Torticollis means “wry neck” and is a condition that can be either congenital (from birth), or acquired later in life.
A common form of the acquired condition is spasmodic torticollis: a chronic neurological movement disorder causing the neck to turn involuntarily to the left, right, upward or downward. The condition, also known as cervical dystonia, involves sustained muscle contractions that cause repetitive, twisting movements and abnormal postures.
Spasmodic torticollis is categorized by early age of onset (diagnosed before the age of 27) or late age of onset, and by cause. Torticollis can be further classified by the position of the head.
Torticollis: head turns horizontally (chin-to-shoulder)
Laterocollis: head tilts from side to side (ear-to-shoulder)
Anterocollis: head tilts forward (chin-to-chest)
Retrocollis: head tilts back (chin-in-the-air)
Many people with torticollis experience a combination of these head positions.
Symptoms of congenital torticollis include limited range of neck motion in both rotation and lateral bending. The head is typically tilted in lateral bending toward the affected sternocleidomastoid muscle and rotated toward the opposite side.
Initial symptoms of spasmodic torticollis are usually mild. The head may turn or tilt in jerky movements or sustain a prolonged position involuntarily. Involuntary spasm of the neck muscles increase in frequency and strength over time. Symptoms can worsen during activity or periods of increased stress.
Other symptoms include muscle hypertrophy (enlargement), neck pain and tremor.
Congenital torticollis may be caused through birth trauma or intrauterine malposition, which can damage a newborn’s neck muscles, resulting in a shortening or excessive contraction of the sternocleidomastoid muscle, often with limited range of motion in both rotation and lateral bending.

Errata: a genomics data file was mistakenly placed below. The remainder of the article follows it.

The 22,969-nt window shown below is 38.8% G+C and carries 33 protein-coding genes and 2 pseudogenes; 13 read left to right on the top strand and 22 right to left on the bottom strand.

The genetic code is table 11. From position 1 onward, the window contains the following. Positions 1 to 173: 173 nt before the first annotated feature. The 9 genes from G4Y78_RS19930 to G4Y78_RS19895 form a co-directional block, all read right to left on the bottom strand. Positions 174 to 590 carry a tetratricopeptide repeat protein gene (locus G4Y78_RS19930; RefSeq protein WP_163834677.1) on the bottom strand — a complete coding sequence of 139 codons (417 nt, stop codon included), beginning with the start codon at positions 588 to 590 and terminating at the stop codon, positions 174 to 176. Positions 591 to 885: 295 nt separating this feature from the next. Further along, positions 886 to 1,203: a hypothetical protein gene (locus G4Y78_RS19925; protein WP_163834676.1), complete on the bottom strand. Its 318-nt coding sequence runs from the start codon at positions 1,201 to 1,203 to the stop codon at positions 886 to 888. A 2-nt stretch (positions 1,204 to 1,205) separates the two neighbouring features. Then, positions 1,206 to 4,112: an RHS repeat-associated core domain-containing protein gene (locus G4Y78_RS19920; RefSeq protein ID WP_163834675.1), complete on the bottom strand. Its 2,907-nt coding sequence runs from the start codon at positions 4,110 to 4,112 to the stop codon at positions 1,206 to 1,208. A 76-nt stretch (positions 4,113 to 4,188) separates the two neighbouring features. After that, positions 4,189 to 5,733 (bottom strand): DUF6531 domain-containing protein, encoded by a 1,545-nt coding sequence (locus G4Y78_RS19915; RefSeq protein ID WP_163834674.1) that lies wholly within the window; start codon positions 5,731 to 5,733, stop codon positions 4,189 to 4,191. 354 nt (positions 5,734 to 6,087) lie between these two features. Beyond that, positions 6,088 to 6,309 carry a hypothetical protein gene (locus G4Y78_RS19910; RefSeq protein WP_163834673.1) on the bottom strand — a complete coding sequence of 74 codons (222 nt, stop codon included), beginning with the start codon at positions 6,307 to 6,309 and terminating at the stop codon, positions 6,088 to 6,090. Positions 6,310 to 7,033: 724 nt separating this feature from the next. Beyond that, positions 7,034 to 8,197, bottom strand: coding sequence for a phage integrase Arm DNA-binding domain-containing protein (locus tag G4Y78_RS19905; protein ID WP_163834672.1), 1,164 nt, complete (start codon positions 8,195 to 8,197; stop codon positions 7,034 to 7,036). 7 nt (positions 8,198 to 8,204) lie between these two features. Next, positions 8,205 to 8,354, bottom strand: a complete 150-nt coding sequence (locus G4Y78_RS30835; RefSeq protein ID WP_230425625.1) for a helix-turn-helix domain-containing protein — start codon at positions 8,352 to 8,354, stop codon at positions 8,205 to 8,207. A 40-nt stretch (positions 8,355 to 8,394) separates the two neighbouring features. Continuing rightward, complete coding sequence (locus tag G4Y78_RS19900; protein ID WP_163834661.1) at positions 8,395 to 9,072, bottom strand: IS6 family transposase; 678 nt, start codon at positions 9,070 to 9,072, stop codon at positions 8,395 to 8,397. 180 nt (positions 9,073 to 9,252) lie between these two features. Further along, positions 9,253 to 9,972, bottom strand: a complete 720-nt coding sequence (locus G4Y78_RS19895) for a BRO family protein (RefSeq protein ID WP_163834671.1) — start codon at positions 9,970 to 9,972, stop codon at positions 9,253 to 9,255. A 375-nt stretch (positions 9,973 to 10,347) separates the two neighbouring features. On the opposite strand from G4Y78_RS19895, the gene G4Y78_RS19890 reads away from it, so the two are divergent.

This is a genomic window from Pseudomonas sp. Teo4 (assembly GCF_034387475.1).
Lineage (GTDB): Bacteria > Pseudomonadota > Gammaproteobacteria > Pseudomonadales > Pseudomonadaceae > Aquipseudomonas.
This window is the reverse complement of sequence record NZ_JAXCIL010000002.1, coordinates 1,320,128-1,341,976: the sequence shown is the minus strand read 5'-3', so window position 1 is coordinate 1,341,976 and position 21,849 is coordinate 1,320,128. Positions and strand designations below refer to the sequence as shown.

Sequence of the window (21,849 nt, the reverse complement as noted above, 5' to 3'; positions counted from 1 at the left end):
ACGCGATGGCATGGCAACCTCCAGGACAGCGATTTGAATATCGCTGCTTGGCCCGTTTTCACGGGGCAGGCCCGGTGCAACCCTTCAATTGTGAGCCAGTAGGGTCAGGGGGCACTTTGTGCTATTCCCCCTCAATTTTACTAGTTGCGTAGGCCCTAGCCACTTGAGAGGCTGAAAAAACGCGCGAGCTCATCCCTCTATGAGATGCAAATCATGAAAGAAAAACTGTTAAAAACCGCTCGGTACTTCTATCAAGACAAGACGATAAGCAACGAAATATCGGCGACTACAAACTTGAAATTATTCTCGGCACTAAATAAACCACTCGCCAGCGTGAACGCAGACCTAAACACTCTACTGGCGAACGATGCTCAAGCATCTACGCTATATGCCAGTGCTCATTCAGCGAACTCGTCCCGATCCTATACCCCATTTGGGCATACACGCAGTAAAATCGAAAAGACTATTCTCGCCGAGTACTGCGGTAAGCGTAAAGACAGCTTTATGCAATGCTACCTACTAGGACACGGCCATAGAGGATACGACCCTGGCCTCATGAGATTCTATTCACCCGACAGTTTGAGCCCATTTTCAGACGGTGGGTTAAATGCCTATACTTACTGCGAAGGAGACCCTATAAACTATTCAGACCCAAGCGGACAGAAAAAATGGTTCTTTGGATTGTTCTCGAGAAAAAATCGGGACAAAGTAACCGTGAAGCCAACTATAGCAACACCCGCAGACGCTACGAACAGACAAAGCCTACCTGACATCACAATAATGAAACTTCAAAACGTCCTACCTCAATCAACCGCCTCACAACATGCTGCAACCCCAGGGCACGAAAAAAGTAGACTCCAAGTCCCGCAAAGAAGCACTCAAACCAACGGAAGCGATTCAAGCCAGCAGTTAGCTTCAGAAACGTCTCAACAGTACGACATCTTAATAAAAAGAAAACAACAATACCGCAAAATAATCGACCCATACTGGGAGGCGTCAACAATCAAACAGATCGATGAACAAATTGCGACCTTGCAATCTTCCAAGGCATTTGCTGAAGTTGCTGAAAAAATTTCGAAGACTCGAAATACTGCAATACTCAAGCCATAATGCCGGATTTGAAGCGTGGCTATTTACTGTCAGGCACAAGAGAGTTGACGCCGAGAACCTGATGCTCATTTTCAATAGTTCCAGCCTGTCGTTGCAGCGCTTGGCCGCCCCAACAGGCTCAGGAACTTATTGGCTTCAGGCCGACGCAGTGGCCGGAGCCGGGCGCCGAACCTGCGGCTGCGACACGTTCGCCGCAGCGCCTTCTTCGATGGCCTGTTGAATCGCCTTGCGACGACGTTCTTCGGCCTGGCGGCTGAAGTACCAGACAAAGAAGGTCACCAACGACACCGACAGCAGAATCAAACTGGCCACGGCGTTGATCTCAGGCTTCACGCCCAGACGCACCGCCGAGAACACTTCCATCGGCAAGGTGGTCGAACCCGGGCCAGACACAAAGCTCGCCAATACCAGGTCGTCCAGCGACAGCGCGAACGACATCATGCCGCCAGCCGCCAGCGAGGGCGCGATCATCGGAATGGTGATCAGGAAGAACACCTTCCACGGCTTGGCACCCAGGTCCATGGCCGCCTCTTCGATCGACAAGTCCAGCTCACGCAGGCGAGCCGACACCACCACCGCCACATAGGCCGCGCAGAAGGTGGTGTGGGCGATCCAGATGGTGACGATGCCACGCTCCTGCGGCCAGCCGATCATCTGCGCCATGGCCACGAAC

Acquired torticollis occurs because of another problem and usually presents in previously normal children and adults. Some causes include:
- Trauma to the neck, which can cause the two vertebrae closest to the skull to slide and tear stabilizing ligaments;
- Skull-base tumors, which can compress the nerve that conducts signals to the neck;
- Infections, which can irritate the nerves that innervate the neck muscles;
- Ear infections and surgical removal of the adenoids;
- The use of some drugs, such as antipsychotics;
- Sleeping in an awkward position.
Causes are primary (idiopathic) or secondary (symptomatic). Primary spasmodic torticollis is defined a having no other abnormality other than dystonic movement and occasional tremor in the neck. This type of spasmodic torticollis is usually inherited. When other conditions lead to spasmodic torticollis, it is considered a secondary symptom.
Evaluation of a child with torticollis begins with the recording of a medical history to determine circumstances of birth and potential trauma or associated other symptoms. Diagnosis also includes a physical examination to identify decreased rotation and bending to the side opposite from the affected muscle.
A thorough diagnosis includes a neurologic examination to investigate potential associated conditions. Tests may include radiographs of the cervical spine, and magnetic resonance imaging (MRI) to identify bone abnormalities or structural deficits.
Patient cases of spasmodic torticollis are commonly identified with the Toronto Western Spasmodic Torticollis Rating Scale, which assigns values to severity, disability and pain.
Spasmodic torticollis is diagnosed as a secondary condition when additional neurological or other abnormalities (other than dystonia) are identified during brain imaging.
CT Guided Nerve Block
- Disability Evaluations
- Electrodiagnostic Medicine
- Musculoskeletal Medicine
- Pain Management
- Physical Therapy (PT)/Occupational Therapy (OT)/Sp
Prosthetics and Orthotics
- Rehabilitation Counseling
- Rehabilitation Psychology/Psychotherapy
- Spasticity Management